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Rakuten, Japan’s biggest online retailer, has announced that it will no longer sell whale and dolphin meat after the International Court of Justice ordered all whale hunting in the southern ocean to stop . Rakuten was identified by the Environmental Investigation Agency as the world’s biggest online retail source for whale and ivory products, drawing unwelcome attention to its business model. Read the rest of World’s Biggest Online Whale Meat Retailer Ends All Whale Product Sales Permalink | Add to del.icio.us | digg Post tags: Environmental Investigation Agency , International Court of Justice , Japan whale hunting , Japan whale hunting season , Japan whale meat , Japanese whale hunting , Japanese whale meat , minke whale hunting , minke whale meat , minke whales , Rakuten ends whale meat sales , Rakuten online marketplace , Rakuten stops selling whale meat , Rakuten whale hunting , Rakuten whale meat , Rakuten whale products , Rakuten whale sales , whale hunting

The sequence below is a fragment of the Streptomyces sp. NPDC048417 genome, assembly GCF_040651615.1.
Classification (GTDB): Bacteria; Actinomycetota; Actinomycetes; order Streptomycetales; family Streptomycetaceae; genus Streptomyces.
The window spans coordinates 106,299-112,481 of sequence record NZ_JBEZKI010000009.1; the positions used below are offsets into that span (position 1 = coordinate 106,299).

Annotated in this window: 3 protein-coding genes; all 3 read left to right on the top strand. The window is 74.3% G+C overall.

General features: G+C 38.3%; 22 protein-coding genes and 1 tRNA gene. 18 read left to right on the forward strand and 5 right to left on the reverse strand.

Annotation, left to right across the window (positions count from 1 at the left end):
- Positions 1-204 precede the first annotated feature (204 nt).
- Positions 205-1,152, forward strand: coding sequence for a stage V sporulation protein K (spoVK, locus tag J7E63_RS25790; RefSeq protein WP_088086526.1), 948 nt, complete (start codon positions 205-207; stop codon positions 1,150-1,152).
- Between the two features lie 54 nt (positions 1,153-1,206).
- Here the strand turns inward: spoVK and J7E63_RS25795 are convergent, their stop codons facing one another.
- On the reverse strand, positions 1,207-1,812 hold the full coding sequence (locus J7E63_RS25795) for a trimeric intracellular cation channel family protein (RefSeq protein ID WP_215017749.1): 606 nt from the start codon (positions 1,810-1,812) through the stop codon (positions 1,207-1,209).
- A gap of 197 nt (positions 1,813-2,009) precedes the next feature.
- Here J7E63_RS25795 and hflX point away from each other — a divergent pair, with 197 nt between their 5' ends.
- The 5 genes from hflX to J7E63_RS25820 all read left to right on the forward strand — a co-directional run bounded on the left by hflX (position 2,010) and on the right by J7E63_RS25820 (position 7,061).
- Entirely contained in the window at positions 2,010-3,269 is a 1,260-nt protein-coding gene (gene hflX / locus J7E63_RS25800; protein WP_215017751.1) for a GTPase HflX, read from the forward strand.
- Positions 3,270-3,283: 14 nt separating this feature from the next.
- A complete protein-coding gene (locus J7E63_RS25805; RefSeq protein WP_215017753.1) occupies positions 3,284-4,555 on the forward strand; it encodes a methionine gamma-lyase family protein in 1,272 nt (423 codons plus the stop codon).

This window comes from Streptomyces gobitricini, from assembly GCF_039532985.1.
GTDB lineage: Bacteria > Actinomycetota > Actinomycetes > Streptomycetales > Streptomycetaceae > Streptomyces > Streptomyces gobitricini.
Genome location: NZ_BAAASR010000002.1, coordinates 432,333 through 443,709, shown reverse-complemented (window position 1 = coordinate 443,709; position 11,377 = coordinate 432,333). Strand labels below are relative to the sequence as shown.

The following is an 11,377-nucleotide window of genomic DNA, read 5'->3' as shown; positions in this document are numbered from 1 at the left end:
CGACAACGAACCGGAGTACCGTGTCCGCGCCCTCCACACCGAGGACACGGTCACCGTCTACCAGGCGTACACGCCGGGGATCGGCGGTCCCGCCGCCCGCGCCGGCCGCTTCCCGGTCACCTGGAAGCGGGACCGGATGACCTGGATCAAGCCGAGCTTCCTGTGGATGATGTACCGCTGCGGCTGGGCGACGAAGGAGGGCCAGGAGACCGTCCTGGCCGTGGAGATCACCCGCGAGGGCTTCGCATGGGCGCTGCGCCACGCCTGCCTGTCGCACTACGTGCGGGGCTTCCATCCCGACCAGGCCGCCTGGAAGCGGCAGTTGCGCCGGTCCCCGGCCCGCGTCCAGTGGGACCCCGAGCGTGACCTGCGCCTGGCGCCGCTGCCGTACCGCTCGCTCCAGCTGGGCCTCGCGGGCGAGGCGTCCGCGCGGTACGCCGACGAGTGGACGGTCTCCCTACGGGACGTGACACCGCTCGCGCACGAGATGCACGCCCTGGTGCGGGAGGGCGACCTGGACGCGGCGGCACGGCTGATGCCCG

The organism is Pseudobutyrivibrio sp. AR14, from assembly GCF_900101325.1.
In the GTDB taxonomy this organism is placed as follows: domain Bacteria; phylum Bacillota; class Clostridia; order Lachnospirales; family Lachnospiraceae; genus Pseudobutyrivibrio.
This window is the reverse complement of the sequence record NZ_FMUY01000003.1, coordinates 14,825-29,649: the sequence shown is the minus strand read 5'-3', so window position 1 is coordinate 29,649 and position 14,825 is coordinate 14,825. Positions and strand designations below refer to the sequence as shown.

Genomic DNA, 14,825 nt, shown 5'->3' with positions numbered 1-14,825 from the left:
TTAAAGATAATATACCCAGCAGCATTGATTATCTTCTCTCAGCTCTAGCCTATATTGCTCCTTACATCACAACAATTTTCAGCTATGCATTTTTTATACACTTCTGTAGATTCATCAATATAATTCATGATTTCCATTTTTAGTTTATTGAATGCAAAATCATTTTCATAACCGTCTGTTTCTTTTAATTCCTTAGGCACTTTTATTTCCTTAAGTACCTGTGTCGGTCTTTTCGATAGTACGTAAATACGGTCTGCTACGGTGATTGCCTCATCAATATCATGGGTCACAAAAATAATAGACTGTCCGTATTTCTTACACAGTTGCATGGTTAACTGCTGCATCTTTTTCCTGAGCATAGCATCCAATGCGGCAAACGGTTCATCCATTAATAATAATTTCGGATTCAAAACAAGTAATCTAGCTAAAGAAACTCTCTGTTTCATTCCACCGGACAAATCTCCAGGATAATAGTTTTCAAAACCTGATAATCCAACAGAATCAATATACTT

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World’s Biggest Online Whale Meat Retailer Ends All Whale Product Sales

Jacob Haim’s RaceBRAID Bike Features a Frame Woven From Carbon Fibers

November 26, 2012 by